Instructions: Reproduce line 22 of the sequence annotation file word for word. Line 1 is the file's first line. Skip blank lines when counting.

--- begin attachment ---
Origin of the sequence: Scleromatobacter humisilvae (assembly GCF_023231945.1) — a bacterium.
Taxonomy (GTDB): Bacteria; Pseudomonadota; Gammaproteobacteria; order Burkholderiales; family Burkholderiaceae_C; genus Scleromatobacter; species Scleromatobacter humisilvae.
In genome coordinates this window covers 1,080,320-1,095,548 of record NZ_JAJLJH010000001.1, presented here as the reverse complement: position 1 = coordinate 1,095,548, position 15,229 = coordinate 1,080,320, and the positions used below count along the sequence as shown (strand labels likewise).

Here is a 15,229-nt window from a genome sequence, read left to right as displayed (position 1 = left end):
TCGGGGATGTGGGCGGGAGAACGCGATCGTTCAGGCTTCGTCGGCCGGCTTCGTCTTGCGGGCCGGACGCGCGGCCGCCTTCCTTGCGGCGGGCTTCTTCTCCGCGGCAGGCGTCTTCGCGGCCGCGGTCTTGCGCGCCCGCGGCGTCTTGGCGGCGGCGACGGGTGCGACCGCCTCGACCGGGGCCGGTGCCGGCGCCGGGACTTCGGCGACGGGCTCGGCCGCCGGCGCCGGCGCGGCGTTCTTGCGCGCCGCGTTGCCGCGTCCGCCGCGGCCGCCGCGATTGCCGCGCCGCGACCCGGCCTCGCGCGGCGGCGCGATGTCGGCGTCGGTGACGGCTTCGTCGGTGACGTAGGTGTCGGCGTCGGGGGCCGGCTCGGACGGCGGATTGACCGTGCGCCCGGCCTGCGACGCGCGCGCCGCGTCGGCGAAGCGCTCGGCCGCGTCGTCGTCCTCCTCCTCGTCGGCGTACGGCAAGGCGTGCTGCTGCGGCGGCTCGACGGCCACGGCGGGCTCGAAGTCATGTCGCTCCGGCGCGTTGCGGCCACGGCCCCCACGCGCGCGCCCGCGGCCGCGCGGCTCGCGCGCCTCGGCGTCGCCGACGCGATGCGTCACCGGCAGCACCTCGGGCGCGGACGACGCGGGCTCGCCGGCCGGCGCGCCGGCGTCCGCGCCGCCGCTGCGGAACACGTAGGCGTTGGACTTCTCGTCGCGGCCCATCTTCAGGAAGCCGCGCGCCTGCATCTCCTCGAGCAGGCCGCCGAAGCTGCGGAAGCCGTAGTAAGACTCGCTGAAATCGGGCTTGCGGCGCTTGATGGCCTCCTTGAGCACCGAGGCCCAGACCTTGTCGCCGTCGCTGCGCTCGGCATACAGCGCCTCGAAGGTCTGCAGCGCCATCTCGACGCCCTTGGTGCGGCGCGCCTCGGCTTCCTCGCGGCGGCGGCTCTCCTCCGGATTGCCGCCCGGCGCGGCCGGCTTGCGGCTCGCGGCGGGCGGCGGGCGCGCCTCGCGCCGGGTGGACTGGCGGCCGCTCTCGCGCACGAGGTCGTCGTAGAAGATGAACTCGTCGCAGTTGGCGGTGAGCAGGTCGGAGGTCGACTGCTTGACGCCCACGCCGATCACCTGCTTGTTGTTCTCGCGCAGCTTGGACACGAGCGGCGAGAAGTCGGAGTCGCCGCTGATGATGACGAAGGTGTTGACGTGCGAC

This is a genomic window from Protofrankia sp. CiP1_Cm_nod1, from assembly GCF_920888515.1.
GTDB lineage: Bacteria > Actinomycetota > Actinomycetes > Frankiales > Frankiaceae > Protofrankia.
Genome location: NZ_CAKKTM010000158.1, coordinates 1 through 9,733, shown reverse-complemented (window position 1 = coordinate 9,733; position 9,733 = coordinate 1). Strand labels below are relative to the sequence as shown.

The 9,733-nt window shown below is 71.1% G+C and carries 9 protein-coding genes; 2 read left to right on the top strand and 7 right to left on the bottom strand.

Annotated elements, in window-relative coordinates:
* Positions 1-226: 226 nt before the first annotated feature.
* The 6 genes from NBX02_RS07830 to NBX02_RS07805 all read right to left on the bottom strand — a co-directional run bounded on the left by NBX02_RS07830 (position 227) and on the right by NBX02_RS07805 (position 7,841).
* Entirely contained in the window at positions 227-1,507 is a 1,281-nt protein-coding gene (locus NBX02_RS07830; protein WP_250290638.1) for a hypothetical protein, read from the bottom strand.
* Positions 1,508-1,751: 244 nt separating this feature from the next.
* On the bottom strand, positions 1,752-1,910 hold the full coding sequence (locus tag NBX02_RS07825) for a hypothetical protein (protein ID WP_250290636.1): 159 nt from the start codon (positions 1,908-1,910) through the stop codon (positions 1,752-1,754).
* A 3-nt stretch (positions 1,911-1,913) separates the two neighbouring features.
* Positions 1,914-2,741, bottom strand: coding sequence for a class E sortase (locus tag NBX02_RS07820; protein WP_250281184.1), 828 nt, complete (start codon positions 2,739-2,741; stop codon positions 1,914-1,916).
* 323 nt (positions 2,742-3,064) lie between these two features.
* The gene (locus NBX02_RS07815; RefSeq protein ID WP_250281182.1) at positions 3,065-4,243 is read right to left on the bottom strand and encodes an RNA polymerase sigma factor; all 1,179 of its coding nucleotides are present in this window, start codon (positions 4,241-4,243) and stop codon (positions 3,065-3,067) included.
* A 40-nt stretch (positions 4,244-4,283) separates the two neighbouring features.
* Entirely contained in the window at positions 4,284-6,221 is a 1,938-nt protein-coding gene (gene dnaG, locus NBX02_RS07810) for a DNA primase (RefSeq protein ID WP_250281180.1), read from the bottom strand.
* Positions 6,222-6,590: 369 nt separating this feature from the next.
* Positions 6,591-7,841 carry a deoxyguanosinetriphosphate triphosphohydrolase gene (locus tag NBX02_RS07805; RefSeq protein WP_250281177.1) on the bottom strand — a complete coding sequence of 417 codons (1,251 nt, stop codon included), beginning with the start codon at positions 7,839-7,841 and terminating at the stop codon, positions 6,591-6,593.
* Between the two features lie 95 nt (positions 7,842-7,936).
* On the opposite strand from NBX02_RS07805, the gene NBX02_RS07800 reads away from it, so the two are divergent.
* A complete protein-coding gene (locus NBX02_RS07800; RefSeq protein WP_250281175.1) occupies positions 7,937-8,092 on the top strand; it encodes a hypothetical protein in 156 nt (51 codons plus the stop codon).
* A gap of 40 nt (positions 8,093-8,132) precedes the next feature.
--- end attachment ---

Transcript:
* Positions 6,222-6,590: 369 nt separating this feature from the next.